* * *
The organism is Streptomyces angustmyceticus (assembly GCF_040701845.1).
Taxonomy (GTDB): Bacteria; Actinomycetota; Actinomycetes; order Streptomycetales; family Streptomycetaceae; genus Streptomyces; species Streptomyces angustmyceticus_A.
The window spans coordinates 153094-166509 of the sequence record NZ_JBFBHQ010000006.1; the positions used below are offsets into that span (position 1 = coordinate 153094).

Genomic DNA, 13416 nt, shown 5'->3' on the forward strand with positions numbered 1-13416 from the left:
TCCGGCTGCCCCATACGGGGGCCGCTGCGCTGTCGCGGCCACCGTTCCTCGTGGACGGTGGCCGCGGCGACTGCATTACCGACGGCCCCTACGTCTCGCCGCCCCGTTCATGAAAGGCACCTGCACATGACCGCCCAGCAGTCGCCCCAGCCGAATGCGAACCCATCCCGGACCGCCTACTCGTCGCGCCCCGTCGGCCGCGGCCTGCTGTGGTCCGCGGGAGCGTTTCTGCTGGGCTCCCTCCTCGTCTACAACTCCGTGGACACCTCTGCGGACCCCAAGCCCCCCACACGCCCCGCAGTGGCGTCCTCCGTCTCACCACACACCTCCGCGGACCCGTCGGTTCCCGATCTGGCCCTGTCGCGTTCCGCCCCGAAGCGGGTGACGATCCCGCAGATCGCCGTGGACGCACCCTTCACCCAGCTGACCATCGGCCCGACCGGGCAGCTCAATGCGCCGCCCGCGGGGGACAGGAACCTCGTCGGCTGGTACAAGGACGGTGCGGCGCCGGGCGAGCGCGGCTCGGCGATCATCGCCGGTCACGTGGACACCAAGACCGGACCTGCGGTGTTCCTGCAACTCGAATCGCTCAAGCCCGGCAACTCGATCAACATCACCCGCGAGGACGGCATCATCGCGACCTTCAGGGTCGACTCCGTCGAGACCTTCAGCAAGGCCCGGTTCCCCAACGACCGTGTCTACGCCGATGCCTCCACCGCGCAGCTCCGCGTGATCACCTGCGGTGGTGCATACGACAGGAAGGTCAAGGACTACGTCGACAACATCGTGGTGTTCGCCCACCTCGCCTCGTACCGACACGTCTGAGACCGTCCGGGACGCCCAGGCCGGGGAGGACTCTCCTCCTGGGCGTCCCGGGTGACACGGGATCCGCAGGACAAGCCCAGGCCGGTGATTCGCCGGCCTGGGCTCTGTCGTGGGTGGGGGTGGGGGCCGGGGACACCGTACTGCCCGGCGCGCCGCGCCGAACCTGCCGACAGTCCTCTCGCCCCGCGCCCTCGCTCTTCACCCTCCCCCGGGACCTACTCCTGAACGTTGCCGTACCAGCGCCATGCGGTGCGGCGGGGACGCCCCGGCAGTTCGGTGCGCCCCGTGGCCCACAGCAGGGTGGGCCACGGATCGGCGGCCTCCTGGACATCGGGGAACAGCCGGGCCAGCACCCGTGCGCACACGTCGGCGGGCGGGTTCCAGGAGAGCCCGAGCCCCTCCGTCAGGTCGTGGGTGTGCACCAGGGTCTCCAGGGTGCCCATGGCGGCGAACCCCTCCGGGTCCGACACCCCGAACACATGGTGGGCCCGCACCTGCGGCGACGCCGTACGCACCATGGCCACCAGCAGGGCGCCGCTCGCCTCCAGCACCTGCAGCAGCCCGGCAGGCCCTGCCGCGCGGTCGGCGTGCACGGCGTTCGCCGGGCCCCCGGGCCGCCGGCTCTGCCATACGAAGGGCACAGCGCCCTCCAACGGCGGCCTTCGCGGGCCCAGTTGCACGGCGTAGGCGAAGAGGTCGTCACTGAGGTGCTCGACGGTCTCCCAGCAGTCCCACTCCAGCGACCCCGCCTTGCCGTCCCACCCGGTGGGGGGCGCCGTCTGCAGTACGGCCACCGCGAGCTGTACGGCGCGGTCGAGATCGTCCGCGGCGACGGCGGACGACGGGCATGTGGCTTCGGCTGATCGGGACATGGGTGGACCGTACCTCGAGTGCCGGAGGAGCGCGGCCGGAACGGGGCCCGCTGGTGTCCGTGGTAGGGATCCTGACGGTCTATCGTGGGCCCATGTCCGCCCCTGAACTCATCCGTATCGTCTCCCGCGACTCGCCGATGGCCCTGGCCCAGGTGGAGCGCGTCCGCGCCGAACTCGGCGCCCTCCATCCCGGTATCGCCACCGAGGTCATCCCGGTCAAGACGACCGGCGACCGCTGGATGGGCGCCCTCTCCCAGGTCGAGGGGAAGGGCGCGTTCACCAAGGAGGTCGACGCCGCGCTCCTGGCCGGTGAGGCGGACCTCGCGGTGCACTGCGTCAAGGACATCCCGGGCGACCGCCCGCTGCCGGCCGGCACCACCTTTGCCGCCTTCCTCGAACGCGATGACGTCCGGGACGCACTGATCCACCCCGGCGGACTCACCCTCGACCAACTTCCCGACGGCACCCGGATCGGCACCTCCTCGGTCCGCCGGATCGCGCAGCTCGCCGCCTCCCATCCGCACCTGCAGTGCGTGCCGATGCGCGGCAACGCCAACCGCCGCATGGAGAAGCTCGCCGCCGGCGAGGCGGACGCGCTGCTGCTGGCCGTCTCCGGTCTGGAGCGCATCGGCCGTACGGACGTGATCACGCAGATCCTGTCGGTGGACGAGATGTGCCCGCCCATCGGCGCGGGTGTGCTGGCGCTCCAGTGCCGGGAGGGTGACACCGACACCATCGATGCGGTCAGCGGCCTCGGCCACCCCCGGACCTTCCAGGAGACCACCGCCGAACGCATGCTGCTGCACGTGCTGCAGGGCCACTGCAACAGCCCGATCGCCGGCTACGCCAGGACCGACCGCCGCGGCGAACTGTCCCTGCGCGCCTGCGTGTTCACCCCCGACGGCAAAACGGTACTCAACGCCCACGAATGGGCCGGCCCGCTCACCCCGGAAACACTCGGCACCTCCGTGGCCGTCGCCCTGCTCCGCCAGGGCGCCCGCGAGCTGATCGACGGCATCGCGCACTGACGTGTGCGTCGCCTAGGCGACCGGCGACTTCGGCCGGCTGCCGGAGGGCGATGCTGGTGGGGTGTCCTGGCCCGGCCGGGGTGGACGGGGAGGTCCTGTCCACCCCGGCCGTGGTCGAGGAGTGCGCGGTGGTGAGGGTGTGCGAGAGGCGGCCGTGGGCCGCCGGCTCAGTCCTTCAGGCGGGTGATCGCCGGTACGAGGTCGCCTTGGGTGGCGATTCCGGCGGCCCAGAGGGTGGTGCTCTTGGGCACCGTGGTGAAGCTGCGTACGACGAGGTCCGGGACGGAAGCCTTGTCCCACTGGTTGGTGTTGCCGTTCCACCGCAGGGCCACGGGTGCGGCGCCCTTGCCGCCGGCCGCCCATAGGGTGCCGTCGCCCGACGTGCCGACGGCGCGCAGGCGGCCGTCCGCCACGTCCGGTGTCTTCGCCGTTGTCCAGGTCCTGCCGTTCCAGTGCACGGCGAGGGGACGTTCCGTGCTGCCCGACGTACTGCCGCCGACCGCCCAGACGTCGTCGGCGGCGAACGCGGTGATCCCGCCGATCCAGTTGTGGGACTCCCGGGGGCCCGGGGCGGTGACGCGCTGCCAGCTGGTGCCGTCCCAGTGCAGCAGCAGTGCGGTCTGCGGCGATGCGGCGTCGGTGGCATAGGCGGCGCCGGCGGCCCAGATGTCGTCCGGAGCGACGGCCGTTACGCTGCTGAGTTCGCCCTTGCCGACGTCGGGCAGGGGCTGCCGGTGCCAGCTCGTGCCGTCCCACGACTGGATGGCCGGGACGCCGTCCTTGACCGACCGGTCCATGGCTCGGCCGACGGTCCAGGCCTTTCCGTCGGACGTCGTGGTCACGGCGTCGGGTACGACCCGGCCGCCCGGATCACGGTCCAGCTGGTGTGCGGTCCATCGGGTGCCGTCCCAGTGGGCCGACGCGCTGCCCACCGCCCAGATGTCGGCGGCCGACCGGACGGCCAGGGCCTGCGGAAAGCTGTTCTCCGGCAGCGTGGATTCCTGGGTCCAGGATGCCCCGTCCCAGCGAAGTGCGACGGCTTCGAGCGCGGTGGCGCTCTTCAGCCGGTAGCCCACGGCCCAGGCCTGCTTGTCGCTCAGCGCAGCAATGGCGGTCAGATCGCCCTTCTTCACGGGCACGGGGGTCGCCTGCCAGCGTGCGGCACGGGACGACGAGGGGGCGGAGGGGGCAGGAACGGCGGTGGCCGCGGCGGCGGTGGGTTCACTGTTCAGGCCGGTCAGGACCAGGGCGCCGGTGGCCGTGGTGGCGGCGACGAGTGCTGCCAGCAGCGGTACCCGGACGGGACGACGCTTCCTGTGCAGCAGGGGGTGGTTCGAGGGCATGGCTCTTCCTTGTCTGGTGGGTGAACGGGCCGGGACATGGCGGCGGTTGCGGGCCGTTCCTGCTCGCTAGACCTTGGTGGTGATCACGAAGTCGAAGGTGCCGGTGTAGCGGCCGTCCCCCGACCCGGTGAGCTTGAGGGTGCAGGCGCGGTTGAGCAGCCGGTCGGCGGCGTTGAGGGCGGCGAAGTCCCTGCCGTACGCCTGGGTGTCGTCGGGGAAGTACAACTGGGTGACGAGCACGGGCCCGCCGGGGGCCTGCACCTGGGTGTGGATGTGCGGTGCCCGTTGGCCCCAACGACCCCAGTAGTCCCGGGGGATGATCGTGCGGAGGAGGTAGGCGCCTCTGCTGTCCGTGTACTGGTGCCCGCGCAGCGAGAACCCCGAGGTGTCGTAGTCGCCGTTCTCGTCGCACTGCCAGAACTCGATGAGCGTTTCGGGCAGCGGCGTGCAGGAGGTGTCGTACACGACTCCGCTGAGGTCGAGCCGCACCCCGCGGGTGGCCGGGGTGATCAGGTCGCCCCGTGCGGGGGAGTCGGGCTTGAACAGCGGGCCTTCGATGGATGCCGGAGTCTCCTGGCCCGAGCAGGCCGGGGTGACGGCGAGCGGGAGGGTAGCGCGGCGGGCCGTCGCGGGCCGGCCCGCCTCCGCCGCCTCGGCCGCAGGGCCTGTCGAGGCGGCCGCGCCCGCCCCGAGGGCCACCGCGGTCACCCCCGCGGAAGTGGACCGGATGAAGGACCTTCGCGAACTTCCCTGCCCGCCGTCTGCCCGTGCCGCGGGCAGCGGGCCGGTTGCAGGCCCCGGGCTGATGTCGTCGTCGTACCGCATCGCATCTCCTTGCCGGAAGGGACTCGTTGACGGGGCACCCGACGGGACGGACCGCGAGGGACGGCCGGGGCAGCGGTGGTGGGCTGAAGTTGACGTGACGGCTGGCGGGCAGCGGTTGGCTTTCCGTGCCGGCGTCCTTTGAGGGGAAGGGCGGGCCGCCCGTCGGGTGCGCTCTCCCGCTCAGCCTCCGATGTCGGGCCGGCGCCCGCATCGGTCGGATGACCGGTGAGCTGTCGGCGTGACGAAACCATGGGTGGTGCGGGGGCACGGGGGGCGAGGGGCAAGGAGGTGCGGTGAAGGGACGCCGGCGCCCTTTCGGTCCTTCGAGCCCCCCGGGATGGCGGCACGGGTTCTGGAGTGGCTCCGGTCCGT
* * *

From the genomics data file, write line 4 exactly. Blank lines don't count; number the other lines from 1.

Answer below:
Genomic DNA, 13416 nt, shown 5'->3' on the forward strand with positions numbered 1-13416 from the left: